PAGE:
To reach peak physical condition, you’ve got to commit to a disciplined workout schedule and a healthy, balanced diet. All that gym time and meal planning need a firm foundation built upon adequate sleep. On average, most adults need a full seven to nine hours every night for the body to function at its best. It’s while you sleep that your body gets to work repairing and rejuvenating itself for another day.

Muscle Recovery

Sleep is far more complex than many people realize. You go through five or six 60 to 90-minute sleep cycles throughout the night. During each of those sleep cycles, the body moves in and out of five sleep stages.

Muscle recovery doesn’t start until the body begins to release human growth hormone (GH) during stage III sleep, the first deep sleep stage. When GH enters the scene, it triggers the growth and repair of muscle tissue. Inadequate sleep alters the release of GH, which either shortens the amount of time GH is in the body or reduces the overall amount released. Either way, your muscle recovery slows down.

A Good Brain Cleansing

Throughout a typical day, toxic proteins build up in the brain. At night, while you sleep, your brain cells shrink slightly to create enough space for spinal fluid to flush out toxins. The brain also gets to work strengthening and pruning connections made during the day. Building those you use most and eliminating those you don’t.

A cleansed, pruned brain thinks and acts quickly. It also prevents a slow down in reflexes and response times that follow sleep deprivation.

Sleep Regulates and Stabilizes

Adequate sleep regulates appetite and metabolism too. Without it, hunger hormone levels rise while satiety hormone levels fall. At the same time, the reward center of the brain gets bigger “hits” from foods high in fat and sugar, which leads to intense food cravings.

Appetite isn’t the only way sleep regulates. It also keeps emotions in check. A sleep-deprived brain becomes oversensitive to any kind of negative stimulation as the emotional processing center gets overactive and the logic center slows down.

How to Build Better Sleep Habits

Here’s what it comes down to—sleep helps you build a strong body while maintaining physical and emotional balance.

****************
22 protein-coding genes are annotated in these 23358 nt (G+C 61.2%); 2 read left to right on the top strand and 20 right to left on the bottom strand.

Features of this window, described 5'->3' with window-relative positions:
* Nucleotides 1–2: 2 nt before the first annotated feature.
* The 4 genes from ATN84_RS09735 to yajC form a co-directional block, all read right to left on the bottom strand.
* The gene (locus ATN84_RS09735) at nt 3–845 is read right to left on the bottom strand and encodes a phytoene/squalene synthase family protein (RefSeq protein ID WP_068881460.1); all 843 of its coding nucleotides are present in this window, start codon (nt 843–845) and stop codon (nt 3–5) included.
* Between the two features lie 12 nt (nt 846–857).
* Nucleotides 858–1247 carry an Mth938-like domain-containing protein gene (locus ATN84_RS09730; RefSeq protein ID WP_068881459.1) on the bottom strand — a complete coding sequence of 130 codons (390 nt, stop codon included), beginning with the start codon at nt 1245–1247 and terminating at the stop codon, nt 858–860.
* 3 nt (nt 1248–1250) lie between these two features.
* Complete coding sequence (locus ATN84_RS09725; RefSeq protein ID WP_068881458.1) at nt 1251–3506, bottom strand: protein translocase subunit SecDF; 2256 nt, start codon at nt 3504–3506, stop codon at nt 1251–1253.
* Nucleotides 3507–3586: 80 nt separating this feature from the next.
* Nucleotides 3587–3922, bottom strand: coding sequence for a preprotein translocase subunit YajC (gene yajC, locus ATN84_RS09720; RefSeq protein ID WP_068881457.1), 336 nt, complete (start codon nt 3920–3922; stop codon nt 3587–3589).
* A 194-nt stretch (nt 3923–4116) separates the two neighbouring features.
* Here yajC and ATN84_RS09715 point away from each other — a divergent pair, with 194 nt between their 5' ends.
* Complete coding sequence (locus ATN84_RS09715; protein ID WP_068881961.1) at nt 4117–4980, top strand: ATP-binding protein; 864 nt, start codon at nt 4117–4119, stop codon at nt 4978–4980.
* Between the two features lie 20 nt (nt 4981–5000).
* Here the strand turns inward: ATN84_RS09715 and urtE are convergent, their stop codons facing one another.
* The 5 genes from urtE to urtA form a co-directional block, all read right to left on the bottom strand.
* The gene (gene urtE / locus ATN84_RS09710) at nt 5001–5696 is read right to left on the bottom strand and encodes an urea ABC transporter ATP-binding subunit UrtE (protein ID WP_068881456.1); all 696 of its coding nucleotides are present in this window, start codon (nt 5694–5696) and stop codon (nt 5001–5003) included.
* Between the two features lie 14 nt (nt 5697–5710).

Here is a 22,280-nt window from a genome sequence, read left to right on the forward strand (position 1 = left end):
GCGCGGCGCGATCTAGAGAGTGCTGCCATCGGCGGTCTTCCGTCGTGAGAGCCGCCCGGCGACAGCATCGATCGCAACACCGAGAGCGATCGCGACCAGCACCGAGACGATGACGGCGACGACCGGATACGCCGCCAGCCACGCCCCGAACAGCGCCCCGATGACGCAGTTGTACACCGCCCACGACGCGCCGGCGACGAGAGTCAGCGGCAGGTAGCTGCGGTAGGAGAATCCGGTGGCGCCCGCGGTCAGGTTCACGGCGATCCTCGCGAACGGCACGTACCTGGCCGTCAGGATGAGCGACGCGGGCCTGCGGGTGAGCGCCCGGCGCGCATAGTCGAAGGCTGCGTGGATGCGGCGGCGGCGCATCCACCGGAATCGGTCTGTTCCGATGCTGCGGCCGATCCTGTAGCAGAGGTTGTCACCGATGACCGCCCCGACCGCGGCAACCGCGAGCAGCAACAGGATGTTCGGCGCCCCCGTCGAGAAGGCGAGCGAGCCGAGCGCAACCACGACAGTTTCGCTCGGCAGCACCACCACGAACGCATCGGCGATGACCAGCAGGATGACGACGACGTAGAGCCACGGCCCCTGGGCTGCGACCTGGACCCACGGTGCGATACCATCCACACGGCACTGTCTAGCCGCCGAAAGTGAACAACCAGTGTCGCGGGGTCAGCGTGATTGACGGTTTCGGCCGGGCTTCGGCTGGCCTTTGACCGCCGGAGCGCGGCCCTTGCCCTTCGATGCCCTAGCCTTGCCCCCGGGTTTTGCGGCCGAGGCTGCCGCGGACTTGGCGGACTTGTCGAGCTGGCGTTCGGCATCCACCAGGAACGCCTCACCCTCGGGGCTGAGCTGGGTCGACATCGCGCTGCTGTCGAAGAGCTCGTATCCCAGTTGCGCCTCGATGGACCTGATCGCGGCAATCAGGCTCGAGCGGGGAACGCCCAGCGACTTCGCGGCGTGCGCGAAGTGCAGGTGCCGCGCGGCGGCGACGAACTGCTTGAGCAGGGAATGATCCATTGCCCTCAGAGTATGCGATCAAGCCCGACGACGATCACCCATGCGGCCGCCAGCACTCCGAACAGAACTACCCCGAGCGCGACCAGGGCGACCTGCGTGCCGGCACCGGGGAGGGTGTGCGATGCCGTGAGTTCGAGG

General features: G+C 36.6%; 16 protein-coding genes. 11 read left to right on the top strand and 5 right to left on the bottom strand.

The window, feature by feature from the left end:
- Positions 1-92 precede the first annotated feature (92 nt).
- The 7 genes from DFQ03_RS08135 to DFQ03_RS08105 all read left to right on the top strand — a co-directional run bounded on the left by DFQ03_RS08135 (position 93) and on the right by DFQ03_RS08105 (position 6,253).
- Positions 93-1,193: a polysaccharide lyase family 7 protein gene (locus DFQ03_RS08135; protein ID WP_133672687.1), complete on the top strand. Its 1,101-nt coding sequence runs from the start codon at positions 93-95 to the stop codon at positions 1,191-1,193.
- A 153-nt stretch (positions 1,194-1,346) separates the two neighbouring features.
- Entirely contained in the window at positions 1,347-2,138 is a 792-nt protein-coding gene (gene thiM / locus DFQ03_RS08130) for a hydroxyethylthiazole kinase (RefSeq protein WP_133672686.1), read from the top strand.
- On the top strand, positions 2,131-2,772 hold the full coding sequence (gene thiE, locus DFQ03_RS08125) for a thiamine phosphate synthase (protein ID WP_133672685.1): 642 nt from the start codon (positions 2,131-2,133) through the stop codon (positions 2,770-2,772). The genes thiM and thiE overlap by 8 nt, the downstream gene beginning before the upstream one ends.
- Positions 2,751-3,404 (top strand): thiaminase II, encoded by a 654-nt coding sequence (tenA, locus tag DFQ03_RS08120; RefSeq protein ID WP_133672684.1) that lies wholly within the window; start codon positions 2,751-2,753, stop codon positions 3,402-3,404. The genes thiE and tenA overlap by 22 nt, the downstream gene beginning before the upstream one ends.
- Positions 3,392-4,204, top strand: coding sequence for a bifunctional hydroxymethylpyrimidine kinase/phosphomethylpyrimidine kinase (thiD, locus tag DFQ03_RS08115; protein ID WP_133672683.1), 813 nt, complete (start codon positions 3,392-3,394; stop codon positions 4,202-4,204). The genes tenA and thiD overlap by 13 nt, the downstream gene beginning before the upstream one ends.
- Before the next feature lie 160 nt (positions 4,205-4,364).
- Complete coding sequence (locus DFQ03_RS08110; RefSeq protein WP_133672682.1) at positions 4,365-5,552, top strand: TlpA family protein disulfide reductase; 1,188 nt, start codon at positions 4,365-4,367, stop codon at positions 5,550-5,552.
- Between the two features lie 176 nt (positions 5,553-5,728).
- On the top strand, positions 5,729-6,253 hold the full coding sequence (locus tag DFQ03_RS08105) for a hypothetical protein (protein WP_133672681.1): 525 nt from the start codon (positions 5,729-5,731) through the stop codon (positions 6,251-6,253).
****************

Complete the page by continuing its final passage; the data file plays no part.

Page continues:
If you’re chronically sleep deprived, there are ways to improve both the quality and quantity with habit changes. To start, make sure your bed and bedroom support healthy sleep. A mattress and a supportive bed frame that are adequate for your weight and preferred sleep style are absolutely necessary. The room should also be cool, dark, and quiet to prevent disruptions. After that, it’s all about your daily (and nightly) habits.

During the Day:

  • Spend plenty of time outside. Natural light contributes to the appropriate timing of the sleep-wake cycle.

  • Regularly space and time your meals. Try to eat each meal around the same time each day to help your body establish a predictable routine.

  • Establish and follow an exercise regimen. Exercise improves your physical, mental, and emotional health. Plus, it wears your body out so you’re more tired at night.

At Night:

  • Eat an early, light dinner. We don’t recommend heavy, fried foods at any time but especially not before bed. Stomach upset and indigestion can keep you awake.

  • Follow a bedtime routine. Your body loves predictability. A routine can help trigger the release of sleep hormones while giving you a chance to unwind after a stressful day.

  • Go to bed on time. Establish a bedtime and keep it on weekdays and weekends. After a short time, your brain will anticipate your bedtime and start releasing sleep hormones accordingly.


You might be unconscious but your body works hard while you sleep. To achieve your fitness goals, adequate sleep can’t be an afterthought. As you make it a priority, you’ll have the energy and stamina to push your physical limits.